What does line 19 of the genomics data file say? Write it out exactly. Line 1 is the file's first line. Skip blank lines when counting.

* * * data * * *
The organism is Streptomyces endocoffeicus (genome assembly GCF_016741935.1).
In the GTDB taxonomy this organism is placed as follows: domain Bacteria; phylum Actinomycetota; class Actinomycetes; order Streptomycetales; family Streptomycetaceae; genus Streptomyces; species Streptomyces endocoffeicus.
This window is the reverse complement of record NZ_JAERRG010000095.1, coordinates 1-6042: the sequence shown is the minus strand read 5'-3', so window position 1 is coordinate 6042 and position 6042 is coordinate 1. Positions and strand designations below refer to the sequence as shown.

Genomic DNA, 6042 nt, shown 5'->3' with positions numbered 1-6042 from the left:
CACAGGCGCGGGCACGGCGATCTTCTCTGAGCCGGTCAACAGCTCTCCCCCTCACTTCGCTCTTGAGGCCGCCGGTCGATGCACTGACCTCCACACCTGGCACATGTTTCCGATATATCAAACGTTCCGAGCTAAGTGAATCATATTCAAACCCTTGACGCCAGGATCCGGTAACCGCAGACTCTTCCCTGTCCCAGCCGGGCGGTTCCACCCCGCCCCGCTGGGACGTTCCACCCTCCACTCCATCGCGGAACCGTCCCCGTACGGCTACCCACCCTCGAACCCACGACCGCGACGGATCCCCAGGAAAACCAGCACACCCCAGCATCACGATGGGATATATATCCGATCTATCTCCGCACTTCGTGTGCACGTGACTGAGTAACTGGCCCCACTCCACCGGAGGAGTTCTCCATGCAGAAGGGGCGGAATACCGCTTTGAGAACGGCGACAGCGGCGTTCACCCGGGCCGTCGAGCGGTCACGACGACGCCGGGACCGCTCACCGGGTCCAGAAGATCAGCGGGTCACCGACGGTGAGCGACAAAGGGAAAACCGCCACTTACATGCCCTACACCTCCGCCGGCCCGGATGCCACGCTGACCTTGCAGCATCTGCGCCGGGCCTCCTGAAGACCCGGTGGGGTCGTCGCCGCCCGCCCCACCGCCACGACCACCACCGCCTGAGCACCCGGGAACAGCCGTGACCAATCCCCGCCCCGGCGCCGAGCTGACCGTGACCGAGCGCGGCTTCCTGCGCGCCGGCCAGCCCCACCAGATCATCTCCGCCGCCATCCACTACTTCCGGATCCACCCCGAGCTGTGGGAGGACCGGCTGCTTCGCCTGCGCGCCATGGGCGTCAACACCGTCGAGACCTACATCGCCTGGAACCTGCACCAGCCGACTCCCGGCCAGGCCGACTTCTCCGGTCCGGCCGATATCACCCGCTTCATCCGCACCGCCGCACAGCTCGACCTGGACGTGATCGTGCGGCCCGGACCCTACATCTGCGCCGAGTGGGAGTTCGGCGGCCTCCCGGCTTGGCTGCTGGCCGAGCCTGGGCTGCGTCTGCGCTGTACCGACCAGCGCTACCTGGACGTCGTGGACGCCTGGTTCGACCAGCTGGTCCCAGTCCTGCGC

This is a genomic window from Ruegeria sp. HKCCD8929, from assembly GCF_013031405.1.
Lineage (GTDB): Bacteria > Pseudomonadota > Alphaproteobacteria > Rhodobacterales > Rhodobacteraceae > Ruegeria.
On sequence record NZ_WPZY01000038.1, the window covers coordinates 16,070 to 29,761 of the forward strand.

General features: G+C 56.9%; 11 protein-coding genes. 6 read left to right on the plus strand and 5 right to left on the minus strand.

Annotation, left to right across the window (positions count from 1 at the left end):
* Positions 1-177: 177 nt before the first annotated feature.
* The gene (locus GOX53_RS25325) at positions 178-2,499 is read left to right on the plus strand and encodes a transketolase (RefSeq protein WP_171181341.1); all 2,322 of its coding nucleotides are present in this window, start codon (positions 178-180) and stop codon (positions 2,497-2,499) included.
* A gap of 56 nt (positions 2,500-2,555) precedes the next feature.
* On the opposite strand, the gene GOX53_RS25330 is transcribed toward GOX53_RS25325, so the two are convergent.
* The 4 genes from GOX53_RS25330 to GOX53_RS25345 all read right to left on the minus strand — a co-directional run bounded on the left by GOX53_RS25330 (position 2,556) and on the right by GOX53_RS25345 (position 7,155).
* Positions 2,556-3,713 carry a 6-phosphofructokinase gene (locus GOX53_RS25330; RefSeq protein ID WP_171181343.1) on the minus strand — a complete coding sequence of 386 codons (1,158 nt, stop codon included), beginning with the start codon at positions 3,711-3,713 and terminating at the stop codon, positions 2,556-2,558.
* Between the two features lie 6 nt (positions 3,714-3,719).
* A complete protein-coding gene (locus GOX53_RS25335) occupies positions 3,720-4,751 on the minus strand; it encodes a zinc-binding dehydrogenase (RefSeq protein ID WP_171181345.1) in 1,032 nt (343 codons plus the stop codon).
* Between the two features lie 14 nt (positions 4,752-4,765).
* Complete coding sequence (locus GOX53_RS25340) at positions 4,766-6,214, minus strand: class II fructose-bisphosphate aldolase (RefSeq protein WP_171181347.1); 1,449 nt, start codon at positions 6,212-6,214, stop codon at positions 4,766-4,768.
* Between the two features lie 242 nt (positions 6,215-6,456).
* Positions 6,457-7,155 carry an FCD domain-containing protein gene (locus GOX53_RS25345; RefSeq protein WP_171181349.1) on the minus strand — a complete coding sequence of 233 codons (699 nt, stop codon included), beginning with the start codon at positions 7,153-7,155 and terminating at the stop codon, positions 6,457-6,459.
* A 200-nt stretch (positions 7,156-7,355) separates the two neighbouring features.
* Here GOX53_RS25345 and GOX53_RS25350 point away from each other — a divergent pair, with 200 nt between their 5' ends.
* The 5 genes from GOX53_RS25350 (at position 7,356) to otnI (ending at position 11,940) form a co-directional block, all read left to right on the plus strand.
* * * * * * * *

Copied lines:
* Between the two features lie 14 nt (positions 4,752-4,765).